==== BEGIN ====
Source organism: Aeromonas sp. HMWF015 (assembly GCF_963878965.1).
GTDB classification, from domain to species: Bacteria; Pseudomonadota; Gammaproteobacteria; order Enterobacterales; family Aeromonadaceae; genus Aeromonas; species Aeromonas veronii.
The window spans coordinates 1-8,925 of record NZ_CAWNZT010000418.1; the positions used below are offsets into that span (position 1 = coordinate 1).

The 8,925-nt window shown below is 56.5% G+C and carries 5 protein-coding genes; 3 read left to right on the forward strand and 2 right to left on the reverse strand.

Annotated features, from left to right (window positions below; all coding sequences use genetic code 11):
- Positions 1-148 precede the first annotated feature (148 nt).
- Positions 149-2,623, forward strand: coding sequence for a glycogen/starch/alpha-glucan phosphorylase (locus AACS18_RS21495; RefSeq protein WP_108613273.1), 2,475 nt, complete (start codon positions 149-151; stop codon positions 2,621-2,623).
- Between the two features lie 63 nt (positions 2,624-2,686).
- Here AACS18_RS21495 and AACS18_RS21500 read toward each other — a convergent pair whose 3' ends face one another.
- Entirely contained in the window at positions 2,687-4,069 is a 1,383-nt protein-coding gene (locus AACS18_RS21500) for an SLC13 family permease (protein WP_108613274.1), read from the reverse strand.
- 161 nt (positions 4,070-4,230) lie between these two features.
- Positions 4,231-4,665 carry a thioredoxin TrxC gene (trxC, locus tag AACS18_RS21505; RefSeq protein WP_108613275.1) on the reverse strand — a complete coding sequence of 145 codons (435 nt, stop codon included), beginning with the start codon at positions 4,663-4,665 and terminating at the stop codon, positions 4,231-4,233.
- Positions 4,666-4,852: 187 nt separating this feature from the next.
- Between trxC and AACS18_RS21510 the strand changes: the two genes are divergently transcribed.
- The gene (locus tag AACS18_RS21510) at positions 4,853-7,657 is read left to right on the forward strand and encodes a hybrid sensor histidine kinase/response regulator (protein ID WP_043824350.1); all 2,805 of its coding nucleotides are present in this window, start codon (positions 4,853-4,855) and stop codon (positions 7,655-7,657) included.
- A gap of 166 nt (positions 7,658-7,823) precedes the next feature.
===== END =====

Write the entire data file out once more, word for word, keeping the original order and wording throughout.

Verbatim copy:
Source organism: Aeromonas sp. HMWF015 (assembly GCF_963878965.1).
GTDB classification, from domain to species: Bacteria; Pseudomonadota; Gammaproteobacteria; order Enterobacterales; family Aeromonadaceae; genus Aeromonas; species Aeromonas veronii.
The window spans coordinates 1-8,925 of record NZ_CAWNZT010000418.1; the positions used below are offsets into that span (position 1 = coordinate 1).

The 8,925-nt window shown below is 56.5% G+C and carries 5 protein-coding genes; 3 read left to right on the forward strand and 2 right to left on the reverse strand.

Annotated features, from left to right (window positions below; all coding sequences use genetic code 11):
- Positions 1-148 precede the first annotated feature (148 nt).
- Positions 149-2,623, forward strand: coding sequence for a glycogen/starch/alpha-glucan phosphorylase (locus AACS18_RS21495; RefSeq protein WP_108613273.1), 2,475 nt, complete (start codon positions 149-151; stop codon positions 2,621-2,623).
- Between the two features lie 63 nt (positions 2,624-2,686).
- Here AACS18_RS21495 and AACS18_RS21500 read toward each other — a convergent pair whose 3' ends face one another.
- Entirely contained in the window at positions 2,687-4,069 is a 1,383-nt protein-coding gene (locus AACS18_RS21500) for an SLC13 family permease (protein WP_108613274.1), read from the reverse strand.
- 161 nt (positions 4,070-4,230) lie between these two features.
- Positions 4,231-4,665 carry a thioredoxin TrxC gene (trxC, locus tag AACS18_RS21505; RefSeq protein WP_108613275.1) on the reverse strand — a complete coding sequence of 145 codons (435 nt, stop codon included), beginning with the start codon at positions 4,663-4,665 and terminating at the stop codon, positions 4,231-4,233.
- Positions 4,666-4,852: 187 nt separating this feature from the next.
- Between trxC and AACS18_RS21510 the strand changes: the two genes are divergently transcribed.
- The gene (locus tag AACS18_RS21510) at positions 4,853-7,657 is read left to right on the forward strand and encodes a hybrid sensor histidine kinase/response regulator (protein ID WP_043824350.1); all 2,805 of its coding nucleotides are present in this window, start codon (positions 4,853-4,855) and stop codon (positions 7,655-7,657) included.
- A gap of 166 nt (positions 7,658-7,823) precedes the next feature.